May 27, 2010 6:35 PM   Subscribe

My house is completely infested with brown marmorated stink bugs, and I can't take it any more. Are foggers a possible solution? And how bad are they for people, pets, and the environment?

The experts say that physical exclusion is the definitive solution, but that's not an option—my house is old, poorly constructed, and so full of entry points that it would be impossible to seal them all.

(I rent. I'm eager to move, but that's not going to happen for a few months.)

  1. Will foggers kill stink bugs? If so, will it last long enough to be worthwhile, or will I simply get re-infested? I live in the country, and the immediate surroundings of my house are no doubt teeming with the horrid little fuckers. I thought they only came inside during the cooler months, attracted by the warmth of the house—but things seem to have gotten worse as warmer temperatures have returned.
  2. I've heard that mass killing of stink bugs may give rise to a secondary infestation of carpet beetles, which will feed on the dead stink bugs, and then turn to my clothes and other textiles when that food source is exhausted. Is there any truth to this?
  3. Everything I can find agrees that pyrethins and pyrethoids (the insecticides used in foggers) break down quickly when exposed to light and oxygen, and that they're at least less toxic to mammals than they are to invertebrates. Is anyone aware of evidence to the contrary?
  4. What's the environmental impact of these things? I'm finding conflicting reports. Some sources implicate them in groundwater contamination and colony collapse disorder; others specifically disclaim these effects. Ordinarily I wouldn't even consider using them, but the infestation is really out of control, and I'm at the end of my rope.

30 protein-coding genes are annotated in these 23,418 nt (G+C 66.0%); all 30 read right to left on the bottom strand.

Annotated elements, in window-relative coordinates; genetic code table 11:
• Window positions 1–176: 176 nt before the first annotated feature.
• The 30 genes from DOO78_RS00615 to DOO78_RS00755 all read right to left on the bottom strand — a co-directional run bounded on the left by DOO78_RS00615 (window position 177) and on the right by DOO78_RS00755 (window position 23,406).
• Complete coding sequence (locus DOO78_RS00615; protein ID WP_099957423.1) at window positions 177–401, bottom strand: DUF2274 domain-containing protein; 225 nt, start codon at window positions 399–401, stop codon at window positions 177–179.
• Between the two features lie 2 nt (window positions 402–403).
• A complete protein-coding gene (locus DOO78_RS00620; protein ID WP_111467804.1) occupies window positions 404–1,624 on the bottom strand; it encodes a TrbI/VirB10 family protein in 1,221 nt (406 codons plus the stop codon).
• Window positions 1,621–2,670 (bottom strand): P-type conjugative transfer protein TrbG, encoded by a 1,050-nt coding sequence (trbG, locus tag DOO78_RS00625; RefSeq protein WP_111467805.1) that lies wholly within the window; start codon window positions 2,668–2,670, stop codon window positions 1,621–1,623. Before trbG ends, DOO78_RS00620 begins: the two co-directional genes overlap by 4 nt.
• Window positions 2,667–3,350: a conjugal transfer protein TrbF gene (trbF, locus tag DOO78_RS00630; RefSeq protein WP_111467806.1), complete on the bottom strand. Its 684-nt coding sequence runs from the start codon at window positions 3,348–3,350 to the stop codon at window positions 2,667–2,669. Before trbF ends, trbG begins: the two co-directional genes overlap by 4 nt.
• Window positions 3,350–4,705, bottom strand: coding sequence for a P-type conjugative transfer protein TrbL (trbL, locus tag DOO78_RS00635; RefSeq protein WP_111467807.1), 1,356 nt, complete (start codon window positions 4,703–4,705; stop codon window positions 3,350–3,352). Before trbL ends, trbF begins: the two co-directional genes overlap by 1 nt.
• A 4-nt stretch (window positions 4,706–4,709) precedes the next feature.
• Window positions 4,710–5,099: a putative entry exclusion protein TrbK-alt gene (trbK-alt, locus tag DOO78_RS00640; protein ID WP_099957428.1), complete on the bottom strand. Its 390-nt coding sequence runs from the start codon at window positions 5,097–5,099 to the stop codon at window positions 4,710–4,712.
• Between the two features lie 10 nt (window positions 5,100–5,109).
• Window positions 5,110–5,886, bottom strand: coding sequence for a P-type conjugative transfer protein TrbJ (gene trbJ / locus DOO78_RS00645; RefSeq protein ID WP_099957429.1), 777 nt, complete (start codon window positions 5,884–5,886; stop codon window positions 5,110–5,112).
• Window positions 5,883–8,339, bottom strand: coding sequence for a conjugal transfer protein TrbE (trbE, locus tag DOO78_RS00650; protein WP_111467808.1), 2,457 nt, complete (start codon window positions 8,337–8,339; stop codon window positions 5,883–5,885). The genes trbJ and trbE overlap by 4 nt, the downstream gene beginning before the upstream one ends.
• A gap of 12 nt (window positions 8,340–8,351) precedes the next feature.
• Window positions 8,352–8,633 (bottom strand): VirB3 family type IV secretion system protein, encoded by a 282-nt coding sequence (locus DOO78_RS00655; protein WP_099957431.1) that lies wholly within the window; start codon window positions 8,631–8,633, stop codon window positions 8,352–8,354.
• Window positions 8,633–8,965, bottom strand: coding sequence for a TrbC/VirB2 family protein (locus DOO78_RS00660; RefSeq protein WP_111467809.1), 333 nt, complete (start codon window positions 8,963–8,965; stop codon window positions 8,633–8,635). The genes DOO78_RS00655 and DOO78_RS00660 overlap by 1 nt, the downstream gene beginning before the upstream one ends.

Alternate solutions (keeping in mind the constraints of my situation as a renter and a short-timer) are also welcome. Please help! Thank you!
posted by ixohoxi to Home & Garden (5 answers total) 2 users marked this as a favorite
Sealing entry points is best (sorry that's not an option for you) but we've done this only accompanied by something else which does stem the tide, to a point. Here's what we do:

1. Fill large glass bowl with water.
2. Add some dish soap — a few drops to break the surface tension.
3. Place the bowl where the stink bugs are most active, with a white sheet of paper underneath and a strong light source over the bowl.
4. Turn off all other light sources in sight of the bowl. Total darkness is helpful here.
5. Go to bed.
6. Wake and dump out the stinkers! (You might need to coax some into the bowl come morning.)

I've also vacuumed hundreds of the little buggers. From the attic where they were congregating. The one drawback to this is your vacuum will smell of stink bugs (vaguely of cilantro) for months afterwards.
posted by Dick Paris at 6:49 PM on May 27, 2010 [1 favorite]

If you rent, another option is to get your landlord to do the job. First, document the infestation. Then ask for pest control from the landlord.
If the land lord doesn't comply with the reasonable request, put your rent into an escrow account. You will need to go to court, but I think you can do this without a lawyer. is a good resource:
posted by noonknight at 11:22 PM on May 27, 2010

When you're hunting down the stink bugs with your vacuum, be sure you also can recognize the nymphs. They look very different than the adults. If you see them, suck them up too.